A single glance through Old Bike Mart reveals just how many great events the various sections of the Vintage Motor Cycle Club bring to us each and every month of the year.
In this issue alone we have lovely reports by John McCrink on the Beamish Trophy Trial organised by the club’s South Durham section on September 17; by Keith Rhodes on a new Hastings Vintage & Classic Bike Show organised by the South Eastern section; by Peter Monk on the presentation of a £1000 cheque by the Taverners section following this year’s Founder’s Day Rally at Stanford Hall; and by Graeme Rimer about the ambitious plans for next year’s Golden Era Run starting from Elvington, near York, which will have a First World War theme.
The countless hours of pleasure enjoyed by spectators and participants alike at events like
these bring home the massive reach of the VMCC in the lives of every classic and vintage enthusiast in the country, and despite the inevitable squabbles and disagreements that break out in any large organisation, let us never lose sight of all the good the work of this hallowed institution and its many branches achieve year in, year out.
Long may it continue!
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People sometimes ask how many years ago my usual ‘Prattle’ mug shot was taken, and the answer is not many – so for once I thought I’d bring the image a bit more up to date.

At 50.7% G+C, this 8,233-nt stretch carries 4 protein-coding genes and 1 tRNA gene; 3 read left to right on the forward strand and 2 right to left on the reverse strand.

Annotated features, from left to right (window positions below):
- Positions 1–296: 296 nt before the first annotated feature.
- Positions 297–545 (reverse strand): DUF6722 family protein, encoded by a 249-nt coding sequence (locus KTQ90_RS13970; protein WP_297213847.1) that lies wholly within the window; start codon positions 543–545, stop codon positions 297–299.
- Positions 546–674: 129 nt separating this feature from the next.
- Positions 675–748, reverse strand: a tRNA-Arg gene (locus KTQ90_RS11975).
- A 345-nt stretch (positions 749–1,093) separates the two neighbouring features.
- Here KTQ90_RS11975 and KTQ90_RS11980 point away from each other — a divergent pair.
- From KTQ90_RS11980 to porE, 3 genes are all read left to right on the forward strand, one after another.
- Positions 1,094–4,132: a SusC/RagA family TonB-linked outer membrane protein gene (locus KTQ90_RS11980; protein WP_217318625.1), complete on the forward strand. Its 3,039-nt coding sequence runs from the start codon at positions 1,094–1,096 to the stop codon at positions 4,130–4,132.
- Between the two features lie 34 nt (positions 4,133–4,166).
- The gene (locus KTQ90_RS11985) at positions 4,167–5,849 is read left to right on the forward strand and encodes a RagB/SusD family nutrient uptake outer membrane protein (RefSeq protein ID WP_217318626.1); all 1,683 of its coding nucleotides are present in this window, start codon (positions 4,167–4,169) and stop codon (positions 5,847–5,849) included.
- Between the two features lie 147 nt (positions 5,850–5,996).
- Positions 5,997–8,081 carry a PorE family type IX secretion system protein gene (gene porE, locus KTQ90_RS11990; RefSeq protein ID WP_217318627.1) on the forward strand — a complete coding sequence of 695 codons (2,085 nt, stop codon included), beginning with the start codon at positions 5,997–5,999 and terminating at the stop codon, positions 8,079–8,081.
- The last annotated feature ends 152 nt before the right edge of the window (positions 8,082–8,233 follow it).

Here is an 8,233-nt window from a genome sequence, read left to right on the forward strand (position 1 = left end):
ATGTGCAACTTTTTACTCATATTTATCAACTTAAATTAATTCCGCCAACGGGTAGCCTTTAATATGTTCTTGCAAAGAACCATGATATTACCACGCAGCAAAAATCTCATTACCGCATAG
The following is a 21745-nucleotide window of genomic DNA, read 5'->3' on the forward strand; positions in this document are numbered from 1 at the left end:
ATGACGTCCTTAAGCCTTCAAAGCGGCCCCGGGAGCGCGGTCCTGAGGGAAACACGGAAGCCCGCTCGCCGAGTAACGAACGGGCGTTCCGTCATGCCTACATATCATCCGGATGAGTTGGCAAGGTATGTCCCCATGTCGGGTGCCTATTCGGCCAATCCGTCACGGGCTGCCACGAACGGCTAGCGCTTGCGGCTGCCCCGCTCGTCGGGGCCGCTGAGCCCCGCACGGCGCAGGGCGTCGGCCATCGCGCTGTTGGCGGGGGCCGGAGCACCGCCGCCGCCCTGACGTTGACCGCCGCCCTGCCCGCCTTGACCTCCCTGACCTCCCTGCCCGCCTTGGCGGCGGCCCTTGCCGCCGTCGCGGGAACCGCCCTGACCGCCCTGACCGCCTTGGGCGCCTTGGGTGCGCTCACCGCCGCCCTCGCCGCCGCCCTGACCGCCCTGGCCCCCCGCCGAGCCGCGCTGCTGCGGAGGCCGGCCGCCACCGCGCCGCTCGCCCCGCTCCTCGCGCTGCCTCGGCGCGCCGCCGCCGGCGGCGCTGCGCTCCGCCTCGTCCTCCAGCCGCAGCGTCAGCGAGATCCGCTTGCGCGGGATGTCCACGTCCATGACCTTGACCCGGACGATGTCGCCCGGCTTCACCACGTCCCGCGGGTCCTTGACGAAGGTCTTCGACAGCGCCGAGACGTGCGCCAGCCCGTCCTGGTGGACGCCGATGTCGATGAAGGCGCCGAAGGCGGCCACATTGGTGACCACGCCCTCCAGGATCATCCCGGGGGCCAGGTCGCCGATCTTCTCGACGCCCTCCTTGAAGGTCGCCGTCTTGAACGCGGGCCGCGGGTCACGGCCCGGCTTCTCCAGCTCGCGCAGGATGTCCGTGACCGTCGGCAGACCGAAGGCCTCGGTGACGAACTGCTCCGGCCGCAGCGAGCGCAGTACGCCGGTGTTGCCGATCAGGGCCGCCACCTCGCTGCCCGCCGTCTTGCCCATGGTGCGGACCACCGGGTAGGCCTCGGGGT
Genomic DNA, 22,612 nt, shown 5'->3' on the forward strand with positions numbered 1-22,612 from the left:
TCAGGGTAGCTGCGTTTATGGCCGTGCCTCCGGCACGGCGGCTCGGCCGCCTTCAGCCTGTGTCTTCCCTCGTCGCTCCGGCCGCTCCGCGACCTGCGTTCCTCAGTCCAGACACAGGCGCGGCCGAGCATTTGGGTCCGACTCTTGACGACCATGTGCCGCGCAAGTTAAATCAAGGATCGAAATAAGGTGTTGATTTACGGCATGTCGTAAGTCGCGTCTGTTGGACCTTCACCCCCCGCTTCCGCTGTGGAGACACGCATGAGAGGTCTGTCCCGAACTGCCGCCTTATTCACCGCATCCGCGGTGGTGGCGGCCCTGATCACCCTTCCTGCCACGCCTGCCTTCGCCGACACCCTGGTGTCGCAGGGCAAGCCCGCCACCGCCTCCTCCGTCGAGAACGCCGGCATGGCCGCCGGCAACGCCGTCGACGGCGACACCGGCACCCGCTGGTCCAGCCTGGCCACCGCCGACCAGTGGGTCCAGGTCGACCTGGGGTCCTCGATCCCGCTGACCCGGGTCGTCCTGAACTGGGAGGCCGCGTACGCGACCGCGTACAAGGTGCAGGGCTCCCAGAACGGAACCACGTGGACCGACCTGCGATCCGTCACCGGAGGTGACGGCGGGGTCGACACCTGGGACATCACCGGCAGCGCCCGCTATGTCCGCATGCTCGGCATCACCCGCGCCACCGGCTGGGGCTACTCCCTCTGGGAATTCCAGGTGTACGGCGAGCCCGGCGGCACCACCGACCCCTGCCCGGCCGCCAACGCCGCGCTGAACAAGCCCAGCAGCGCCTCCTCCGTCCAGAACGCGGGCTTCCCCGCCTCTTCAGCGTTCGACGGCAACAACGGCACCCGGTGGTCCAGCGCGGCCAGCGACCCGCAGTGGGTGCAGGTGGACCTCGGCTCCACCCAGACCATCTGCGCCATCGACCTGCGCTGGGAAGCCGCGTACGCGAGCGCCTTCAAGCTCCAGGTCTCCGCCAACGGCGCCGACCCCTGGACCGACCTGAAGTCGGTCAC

It was taken at my brother Geoff’s 70th birthday party on Saturday, October 7, when I recited two of George Marriott Edgar’s famous rhyming monologues, The Lion and Albert and The Runcorn Ferry, which were performed at music hall theatres throughout the country by Stanley Holloway and others.
Although Stanley lived in Hampstead, London (as I did when I worked for Motor Cycling in 1965), he’d developed a perfect northern accent while serving with a Yorkshire regiment during the First World War. Performers who weren’t sure about the stage dialect were always told: “If thaz stuck on ’ow to pronounce owt, wear thy flat cap – it’ll ’elp!”